April 2012

Rangers second baseman Ian Kinsler on Opening Day

It does not appear as if Ian Kinsler will get a contract extension before first pitch on Opening Day. The Rangers have been talking to his agent Jay Franklin about a deal in recent days but it does not appear as if they will beat Kinsler’s self-imposed Opening Day deadline.
But Kinsler was still able to wax poetic about Opening Day: “The biggest thing is we want to put on a good show in front of a packed house. Win or lose, you want to put on a good show and play your best baseball. Opening Day is the best day of the year. The regular season is such a long season, to finally kick it off is exciting..,the planes, flags, people, you get the smells of the ballpark, cotton candy and hot dogs mixed together, it gets the juices flowing.”

Magic and McCourt Attend Opening Day

Incoming and outgoing owners Magic Johnson and Frank McCourt were part of a sold-out Opening Day crowd at PETCO Park. Johnson, the face of a group buying the Dodgers and Dodger Stadium for $2.15 billion, made a quick pre-game pass through the clubhouse and said hello to manager Don Mattingly. Johnson also leaned into the dugout from his box seats to congratulate Matt Kemp after his eighth-inning home run. — Ken Gurnick

Dodgers at Padres

Dodgers at Padres

Photo courtesy of Alexander Pigeon of MLB.com

Pastornicky impresses during memorable Opening Day debut

NEW YORK  —  Tyler Pastornicky struggled to deal with the pressure he felt during the early weeks of Spring Training.  But the night before making his Major League debut as the Braves’ starting shortstop in front of a raucous Opening Day crowd, Pastornicky soundly slept in his Manhattan hotel room.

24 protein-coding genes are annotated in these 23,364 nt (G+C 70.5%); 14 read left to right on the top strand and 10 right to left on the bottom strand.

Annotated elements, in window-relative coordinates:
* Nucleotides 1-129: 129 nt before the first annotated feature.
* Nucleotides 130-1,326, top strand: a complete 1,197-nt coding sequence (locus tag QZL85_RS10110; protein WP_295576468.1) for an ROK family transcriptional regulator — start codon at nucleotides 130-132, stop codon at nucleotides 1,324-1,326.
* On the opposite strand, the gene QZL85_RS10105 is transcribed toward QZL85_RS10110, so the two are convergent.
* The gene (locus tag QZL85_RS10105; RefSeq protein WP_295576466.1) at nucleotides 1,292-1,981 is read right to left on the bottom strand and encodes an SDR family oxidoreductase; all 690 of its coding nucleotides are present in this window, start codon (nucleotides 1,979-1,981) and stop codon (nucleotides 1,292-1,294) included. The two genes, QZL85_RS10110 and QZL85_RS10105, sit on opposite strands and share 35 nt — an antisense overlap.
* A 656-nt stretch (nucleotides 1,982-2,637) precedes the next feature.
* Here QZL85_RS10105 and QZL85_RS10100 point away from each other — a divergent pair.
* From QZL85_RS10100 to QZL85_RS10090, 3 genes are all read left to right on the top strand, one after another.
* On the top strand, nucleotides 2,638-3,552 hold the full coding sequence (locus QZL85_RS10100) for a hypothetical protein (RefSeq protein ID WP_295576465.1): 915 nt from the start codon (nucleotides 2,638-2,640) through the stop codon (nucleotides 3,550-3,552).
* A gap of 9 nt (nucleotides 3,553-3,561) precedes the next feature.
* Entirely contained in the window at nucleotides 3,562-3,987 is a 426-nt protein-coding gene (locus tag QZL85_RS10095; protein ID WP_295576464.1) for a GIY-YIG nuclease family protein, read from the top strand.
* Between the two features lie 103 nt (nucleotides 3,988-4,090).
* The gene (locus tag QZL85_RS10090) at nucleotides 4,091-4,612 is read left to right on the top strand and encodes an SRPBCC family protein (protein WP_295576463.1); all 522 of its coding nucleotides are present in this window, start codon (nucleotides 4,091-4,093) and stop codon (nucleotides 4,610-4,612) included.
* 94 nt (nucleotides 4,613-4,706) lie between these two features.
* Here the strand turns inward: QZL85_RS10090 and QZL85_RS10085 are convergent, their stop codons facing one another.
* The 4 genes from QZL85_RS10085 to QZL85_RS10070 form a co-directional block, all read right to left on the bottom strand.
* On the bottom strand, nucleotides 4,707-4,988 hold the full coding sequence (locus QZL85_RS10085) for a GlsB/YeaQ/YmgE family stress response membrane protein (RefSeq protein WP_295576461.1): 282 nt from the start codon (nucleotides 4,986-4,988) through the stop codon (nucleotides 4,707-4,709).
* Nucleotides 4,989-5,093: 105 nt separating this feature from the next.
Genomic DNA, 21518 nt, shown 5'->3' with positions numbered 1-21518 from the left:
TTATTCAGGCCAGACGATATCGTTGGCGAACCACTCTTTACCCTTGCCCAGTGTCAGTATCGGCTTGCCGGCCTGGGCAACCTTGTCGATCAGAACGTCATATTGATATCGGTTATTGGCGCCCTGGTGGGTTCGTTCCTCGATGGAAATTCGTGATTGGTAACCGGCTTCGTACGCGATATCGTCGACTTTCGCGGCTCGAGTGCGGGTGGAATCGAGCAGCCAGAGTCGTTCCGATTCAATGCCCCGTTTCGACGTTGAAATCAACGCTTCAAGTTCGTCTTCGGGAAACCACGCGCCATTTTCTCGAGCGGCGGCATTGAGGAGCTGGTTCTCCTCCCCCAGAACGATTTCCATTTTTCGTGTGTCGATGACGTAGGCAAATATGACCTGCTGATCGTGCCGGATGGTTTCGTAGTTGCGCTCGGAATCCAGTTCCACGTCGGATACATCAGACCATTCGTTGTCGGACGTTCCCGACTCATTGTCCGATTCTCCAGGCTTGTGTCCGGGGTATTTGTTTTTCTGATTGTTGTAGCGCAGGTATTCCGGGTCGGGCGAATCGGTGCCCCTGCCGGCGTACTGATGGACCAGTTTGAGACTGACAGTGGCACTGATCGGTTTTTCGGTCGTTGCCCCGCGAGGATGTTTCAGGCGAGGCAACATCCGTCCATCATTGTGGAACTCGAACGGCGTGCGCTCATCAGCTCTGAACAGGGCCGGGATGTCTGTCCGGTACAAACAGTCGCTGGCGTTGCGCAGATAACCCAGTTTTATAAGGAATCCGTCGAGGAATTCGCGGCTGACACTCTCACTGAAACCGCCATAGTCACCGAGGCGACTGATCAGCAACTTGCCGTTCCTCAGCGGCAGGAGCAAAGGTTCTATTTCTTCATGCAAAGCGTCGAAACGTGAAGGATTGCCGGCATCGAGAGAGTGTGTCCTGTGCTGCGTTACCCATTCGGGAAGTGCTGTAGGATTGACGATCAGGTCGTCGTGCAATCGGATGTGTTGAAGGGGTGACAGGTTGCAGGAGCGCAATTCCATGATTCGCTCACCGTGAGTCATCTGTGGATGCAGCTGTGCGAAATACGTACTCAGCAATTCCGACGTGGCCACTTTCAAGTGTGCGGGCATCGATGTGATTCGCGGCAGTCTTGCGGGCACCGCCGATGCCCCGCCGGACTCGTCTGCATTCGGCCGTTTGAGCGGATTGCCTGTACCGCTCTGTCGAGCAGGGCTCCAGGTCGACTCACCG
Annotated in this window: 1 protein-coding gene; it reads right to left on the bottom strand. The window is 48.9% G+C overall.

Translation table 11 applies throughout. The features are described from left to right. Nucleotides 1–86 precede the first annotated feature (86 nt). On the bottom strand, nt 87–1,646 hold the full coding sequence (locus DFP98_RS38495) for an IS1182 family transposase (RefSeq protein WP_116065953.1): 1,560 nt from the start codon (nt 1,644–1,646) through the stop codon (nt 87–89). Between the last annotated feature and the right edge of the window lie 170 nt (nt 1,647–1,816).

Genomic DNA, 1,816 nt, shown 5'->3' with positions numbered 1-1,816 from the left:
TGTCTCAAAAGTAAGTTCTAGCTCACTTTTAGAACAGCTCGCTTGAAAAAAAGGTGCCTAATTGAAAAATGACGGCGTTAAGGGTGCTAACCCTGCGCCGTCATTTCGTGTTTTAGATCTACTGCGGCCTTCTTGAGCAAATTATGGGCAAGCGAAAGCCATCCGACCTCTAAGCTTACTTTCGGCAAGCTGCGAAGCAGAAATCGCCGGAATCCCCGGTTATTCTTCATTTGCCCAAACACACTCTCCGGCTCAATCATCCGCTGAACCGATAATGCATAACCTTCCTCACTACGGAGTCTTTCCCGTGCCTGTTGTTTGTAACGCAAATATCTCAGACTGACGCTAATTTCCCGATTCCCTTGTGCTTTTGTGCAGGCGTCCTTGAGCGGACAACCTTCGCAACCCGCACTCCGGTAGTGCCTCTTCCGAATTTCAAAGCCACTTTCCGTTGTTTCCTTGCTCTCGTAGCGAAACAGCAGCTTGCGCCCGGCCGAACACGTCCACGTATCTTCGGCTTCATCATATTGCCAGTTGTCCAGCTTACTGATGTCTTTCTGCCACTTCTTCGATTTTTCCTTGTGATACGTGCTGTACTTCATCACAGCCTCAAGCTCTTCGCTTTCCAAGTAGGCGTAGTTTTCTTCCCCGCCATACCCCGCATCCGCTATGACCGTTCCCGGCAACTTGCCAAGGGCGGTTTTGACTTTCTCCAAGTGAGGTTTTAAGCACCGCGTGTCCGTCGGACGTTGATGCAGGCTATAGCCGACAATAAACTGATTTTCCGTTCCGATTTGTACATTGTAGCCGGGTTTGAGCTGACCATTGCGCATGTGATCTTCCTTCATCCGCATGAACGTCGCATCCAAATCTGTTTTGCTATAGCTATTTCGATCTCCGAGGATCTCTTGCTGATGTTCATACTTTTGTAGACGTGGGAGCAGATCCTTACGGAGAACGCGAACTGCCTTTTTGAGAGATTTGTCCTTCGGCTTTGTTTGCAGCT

“I was just overly tired,” Pastornicky said. “It’s been kind of a long couple of days.”

This has been quite a week for Pastornicky, who learned on Monday that he had won his battle against Andrelton Simmons to begin the year as Atlanta’s starting shortstop.  The 22-year-old infielder enjoyed seeing New York City for the first time on Wednesday.

But this week’s greatest thrill occurred at Citi Field on Thursday afternoon  as he experienced the thrill of playing in his first big league game.  The debut proved memorable even though his contributions did not prevent the Braves from suffering a 1-0 Opening Day loss to the Mets.

“I felt great,” Pastornicky said. “I think I got all of my nerves out in Spring Training with that terrible start.  I felt great. It was a tough game.  But, it was good to get the first one out of the way.”

Pastornicky notched his first Major League hit with a seventh-inning triple off Ramon Ramirez.  But his most encouraging plate appearance might have transpired in the fifth inning, when he fell behind with an 0-2 count and then drew a walk off Johan Santana.   This led Santana to throw an additional 16 pitches and end his outing after escaping a bases-loaded jam in the fifth.